Life Wellbeing Living to 100: Not all about genes, geography helps

Living to 100: Not all about genes, geography helps

New research suggests that where you live plays a role making it to 100. And money helps. Photo: Getty
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Hoping to live long enough to get a telegram from the Queen, but not sure how to go about it?

Genes, of course, play a part in making it to 100 – what’s called “heritable factors.”

But according to Washington State University (WSU) researchers, these only account “for 20 to 35 per cent of an individual’s chances of reaching centenarian age.”

Where you live – and the age and size of the community you live among – have “a significant impact on the likelihood that you will reach centenarian age,” says a new study from WSU’s Elson S. Floyd College of Medicine.

Analysis of Washington State mortality data suggested that “highly walkable, mixed-age communities” – in more prosperous urban areas and smaller towns – tend to promote longevity.

“Highly walkable” means you don’t have to rely on a car or public transport to get around your neighbourhood – and that’s it’s also a pleasant place to walk, with trees and gardens, and easy access to the shops and services.

“Mixed-age communities” means there are kids and working people to mingle among, instead of just a mouldering heap of porch dwellers – and therefore isolation is less of a problem.

The researchers found that it also helps to be white and a woman.

Different factors at play

“These findings indicate that mixed-age communities are very beneficial for everyone involved,” said said study author Rajan Bhardwaj, in a prepared statement.

“They also support the big push in growing urban centers toward making streets more walkable, which makes exercise more accessible to older adults and makes it easier for them to access medical care and grocery stores.”

Mr Bhardwaj is a second-year medical student “who took an interest in the topic after serving as a home care aide to his ageing grandfather.”

Behaviour also plays a part. No surprise, but adopting a healthy lifestyle allows people, to some extent, to lessen the risk of disease you carry in your genes.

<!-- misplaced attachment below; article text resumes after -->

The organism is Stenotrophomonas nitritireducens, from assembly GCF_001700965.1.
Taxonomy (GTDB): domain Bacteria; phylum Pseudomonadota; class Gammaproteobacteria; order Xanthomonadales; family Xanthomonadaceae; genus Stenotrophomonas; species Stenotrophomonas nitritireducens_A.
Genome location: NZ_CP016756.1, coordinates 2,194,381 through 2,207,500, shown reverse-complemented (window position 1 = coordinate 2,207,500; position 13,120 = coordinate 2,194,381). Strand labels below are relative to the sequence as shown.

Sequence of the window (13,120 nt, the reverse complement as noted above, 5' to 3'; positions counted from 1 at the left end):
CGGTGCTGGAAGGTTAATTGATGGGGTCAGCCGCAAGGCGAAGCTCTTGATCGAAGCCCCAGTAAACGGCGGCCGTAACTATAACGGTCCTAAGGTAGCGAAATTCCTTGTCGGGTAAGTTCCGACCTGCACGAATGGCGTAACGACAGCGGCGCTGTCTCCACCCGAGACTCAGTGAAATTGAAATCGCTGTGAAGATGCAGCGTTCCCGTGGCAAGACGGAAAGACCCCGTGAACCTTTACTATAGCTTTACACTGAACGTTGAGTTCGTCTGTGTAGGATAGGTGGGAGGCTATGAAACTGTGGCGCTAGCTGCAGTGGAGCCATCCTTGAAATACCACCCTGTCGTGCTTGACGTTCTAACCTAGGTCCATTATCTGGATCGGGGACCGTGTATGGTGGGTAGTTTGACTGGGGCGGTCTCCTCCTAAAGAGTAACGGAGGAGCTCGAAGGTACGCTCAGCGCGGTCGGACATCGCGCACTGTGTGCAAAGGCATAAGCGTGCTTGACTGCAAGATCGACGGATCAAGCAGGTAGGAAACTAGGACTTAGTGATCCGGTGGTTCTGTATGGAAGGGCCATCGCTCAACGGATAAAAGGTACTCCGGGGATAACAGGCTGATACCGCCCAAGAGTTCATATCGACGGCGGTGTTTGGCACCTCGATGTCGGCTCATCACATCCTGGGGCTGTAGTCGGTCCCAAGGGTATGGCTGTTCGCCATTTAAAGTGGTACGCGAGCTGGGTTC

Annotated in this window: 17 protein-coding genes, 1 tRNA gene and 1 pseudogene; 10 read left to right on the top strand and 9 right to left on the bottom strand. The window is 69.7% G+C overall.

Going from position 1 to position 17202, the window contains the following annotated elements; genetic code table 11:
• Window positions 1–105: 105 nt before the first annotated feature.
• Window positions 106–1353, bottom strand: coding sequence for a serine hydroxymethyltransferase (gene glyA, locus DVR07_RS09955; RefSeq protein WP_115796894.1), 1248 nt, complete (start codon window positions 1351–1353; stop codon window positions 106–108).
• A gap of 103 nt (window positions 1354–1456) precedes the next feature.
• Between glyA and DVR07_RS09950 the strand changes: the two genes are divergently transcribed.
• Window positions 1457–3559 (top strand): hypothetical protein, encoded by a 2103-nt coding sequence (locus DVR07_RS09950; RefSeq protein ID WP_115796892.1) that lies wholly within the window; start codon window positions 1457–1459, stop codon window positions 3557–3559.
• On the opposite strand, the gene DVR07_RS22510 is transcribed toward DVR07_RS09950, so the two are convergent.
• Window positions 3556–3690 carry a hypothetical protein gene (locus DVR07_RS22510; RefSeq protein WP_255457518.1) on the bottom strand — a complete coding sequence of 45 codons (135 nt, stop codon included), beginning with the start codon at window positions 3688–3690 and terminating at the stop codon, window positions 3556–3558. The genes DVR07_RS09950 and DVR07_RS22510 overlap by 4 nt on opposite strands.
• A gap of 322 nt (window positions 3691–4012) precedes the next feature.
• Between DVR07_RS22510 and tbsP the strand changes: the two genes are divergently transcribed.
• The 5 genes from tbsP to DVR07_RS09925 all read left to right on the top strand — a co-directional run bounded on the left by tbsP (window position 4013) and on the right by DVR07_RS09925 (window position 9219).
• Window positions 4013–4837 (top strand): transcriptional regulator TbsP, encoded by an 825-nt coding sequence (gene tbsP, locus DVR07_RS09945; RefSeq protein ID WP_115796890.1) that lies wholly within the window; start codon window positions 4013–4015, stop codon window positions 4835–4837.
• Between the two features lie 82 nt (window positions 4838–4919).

“We know from previous research that you can modify, through behaviour, your susceptibility to different diseases based on your genetics,” said Dr Ofer Amram, the study’s senior author and an assistant professor who runs WSU’s Community Health and Spatial Epidemiology lab.

Creating a map where the really old people live

The researchers analysed data associated with the deaths of nearly 145,000 people who died at age 75 or older between 2011 and 2015.

The data included information on each person’s age and place of residence at the time of death, as well as their sex, race, education level and marital status.

Then, based on where these people had lived, the researchers used data from the American Community Survey, Environmental Protection Agency, and other sources “to assign a value or score to different environmental variables for their neighbourhood.”

In other words, they ranked neighbourhoods as healthy – or not so healthy places to live depending on their levels of poverty, access to public transport transit and primary care, walkability, percentage of working age population (a reliable of a mixed-age community), rural-urban status, air pollution, and green space exposure.

Access to green spaces has increasingly come under scrutiny as a health issue. As The New Daily previously reported, studies have found that living in greener neighbourhoods is associated with slower cognitive decline in elderly people, reduced stress, mitigating cancer risk, and – by simply greening vacant lots – lessening feelings of depression in city dwellers.

The researchers then “conducted a survival analysis to determine which neighbourhoods and demographic factors were tied to a lower probability of dying before centenarian age.”

As we’ve noted, they found “neighbourhood walkability, higher socioeconomic status, and a high percentage of working age population were positively correlated with reaching centenarian status.”

While more research is needed to expand upon their findings, the researchers said the study findings “could eventually be used to create healthier communities that promote longevity in older adults.”

Don’t feel like moving?

There appear to be other routes to living a very long time. The world’s oldest men and women are routinely called upon to share their secrets for longevity.

Some have a simple answer: Chitetsu Watanabe said he made it to 112 by relentlessly smiling.

Others take a more complex route to antiquity: Emma Morano, 117, drank brandy, stayed single, went to bed early and ate raw eggs.

More encouraging was Misao Okawa, who said she’d lived to 117 by “eating delicious things.”